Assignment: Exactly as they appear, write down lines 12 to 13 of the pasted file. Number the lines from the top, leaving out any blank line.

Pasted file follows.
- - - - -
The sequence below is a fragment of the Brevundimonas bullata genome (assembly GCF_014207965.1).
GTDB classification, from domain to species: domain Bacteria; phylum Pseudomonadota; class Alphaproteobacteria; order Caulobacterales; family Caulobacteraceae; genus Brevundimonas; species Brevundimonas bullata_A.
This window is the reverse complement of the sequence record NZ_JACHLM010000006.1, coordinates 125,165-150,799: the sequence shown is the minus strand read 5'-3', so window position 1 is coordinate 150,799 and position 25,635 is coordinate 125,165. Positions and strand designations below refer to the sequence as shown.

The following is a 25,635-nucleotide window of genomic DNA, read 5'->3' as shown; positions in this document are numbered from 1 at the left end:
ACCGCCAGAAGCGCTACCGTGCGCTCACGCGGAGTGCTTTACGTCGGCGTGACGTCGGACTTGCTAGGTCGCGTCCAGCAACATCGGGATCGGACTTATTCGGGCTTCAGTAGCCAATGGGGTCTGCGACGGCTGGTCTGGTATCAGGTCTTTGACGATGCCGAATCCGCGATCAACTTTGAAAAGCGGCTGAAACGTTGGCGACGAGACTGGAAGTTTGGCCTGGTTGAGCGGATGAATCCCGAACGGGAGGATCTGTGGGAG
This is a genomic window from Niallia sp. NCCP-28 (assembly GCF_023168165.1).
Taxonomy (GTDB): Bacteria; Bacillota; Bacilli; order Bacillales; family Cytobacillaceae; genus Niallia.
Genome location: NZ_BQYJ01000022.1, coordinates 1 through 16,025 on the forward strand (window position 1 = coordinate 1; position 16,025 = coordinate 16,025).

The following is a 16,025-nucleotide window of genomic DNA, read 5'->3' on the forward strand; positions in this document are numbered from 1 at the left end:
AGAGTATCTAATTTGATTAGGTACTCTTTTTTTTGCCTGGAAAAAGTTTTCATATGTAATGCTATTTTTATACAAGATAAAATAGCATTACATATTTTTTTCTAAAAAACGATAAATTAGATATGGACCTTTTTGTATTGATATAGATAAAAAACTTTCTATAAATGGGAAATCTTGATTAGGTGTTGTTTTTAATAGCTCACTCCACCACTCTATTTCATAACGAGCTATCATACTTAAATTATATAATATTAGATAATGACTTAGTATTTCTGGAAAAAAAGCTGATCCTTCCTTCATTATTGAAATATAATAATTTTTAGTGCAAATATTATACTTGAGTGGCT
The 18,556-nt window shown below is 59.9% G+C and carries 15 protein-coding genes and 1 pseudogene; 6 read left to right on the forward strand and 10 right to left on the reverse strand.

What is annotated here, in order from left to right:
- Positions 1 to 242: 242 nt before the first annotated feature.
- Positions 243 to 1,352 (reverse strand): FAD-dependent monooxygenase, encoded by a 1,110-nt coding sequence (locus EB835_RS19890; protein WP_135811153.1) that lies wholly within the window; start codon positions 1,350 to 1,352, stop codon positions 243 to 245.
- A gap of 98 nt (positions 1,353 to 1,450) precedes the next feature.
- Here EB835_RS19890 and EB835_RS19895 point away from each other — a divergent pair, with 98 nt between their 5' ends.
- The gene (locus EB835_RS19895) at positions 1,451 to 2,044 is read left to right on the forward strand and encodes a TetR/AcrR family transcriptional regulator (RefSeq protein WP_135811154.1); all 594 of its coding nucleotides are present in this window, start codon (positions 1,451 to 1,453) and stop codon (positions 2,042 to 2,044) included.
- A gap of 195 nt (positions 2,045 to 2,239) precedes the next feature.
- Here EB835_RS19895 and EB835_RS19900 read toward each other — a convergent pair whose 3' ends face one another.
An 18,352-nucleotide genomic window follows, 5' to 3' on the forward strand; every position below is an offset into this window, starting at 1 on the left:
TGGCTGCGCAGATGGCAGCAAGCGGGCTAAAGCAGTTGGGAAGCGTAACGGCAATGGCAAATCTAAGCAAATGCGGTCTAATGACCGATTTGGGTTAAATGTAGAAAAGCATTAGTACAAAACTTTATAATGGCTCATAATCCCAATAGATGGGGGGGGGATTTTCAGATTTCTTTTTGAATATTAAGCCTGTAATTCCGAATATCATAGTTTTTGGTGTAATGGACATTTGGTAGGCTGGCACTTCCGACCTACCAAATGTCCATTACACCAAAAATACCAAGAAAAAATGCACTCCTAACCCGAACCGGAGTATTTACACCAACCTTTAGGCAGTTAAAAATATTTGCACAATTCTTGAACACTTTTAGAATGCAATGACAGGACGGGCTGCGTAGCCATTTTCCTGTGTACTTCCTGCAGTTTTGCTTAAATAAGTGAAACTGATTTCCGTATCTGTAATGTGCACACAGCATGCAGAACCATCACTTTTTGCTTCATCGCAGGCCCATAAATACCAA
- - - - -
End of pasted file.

What is annotated here, in order from left to right:
- Positions 1 to 242: 242 nt before the first annotated feature.